Members of the U.S. Supreme Court paid their respects to their late colleague Antonin Scalia during a brief but somber ceremony at the court on Friday.
The eight remaining justices and members of the Scalia family gathered in the court’s Great Hall, where Scalia will lie in repose for the day. His funeral is on Saturday.
The casket, draped in a U.S. flag, was carried up the courthouse’s grand marble stairs and into the hall by Supreme Court police officers in ceremonial dress with a group of former Scalia law clerks in attendance.
Several of the justices, particularly Elena Kagan, a liberal who was known to go on hunting trips with the staunchly conservative Scalia, looked emotional as they stood in a row while the casket was placed on a raised bier in front of them. Chief Justice John Roberts, his hands clasped in front of him, bowed his head.
Father Paul Scalia, a Catholic priest who is one of Scalia’s nine children, delivered a prayer before the justices quietly filed away.
President Barack Obama is due to be among those paying respects later in the day, as will members of the public.
Scalia, appointed to the court by Republican President Ronald Reagan in 1986, died at a Texas hunting resort at age 79. His family said he died of natural causes.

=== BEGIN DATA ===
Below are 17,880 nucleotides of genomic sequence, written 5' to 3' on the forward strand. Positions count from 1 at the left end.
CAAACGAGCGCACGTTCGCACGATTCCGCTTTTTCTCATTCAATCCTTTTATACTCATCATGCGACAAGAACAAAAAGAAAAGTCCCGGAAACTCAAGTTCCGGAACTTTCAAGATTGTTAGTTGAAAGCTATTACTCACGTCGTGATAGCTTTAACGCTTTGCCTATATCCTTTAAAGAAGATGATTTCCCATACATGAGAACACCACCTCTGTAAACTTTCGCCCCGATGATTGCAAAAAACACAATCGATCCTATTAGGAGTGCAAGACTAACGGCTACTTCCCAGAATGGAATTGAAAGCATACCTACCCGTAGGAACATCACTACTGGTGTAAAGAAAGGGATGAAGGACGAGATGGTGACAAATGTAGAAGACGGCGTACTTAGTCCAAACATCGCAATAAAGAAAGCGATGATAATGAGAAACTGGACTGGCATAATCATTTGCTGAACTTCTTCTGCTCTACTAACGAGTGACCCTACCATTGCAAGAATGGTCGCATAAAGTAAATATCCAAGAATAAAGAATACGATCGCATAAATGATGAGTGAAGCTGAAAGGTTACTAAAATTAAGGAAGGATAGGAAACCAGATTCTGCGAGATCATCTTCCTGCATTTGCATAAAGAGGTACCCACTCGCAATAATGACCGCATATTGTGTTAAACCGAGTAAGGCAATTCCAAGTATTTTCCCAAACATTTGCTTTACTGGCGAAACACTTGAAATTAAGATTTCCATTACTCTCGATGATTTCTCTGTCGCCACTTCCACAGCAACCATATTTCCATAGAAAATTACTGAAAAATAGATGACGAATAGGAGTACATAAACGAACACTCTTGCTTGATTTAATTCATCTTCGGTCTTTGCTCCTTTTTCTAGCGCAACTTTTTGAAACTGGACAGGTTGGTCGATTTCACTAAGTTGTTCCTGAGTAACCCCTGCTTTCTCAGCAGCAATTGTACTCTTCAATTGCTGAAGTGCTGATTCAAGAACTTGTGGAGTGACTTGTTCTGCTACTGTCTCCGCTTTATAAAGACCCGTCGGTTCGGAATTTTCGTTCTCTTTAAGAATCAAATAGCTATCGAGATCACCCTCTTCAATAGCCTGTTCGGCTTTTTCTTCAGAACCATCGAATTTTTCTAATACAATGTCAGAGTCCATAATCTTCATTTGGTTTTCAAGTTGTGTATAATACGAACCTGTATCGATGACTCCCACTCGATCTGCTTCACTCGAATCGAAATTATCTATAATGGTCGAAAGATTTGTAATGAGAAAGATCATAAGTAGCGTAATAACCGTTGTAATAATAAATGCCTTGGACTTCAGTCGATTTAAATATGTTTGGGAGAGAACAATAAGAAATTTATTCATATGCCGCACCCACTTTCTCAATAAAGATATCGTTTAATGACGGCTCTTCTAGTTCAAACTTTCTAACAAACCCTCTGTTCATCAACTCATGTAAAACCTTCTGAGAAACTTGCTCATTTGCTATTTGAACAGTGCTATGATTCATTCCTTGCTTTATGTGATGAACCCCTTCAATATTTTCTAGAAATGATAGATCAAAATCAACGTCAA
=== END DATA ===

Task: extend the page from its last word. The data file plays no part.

His death set the stage for a political showdown between the Democratic president and Republicans in the U.S. Senate who are threatening to block any nominee put forward by Obama to fill Scalia’s vacancy. The Senate must confirm any nominee. An Obama appointment could tilt the conservative-leaning court to the left for the first time in decades.
A large entourage of Scalia family members, including his widow, Maureen, attended the ceremony. A total of 98 former Scalia law clerks will take turns standing vigil during the day.
Obama will not attend Scalia’s funeral on Saturday at the Basilica of the National Shrine of the Immaculate Conception in Washington, a decision that provoked criticism from some conservatives. Vice President Joe Biden would represent the Obama administration at the funeral.
(Reporting by Lawrence Hurley; Editing by Will Dunham and Grant McCool)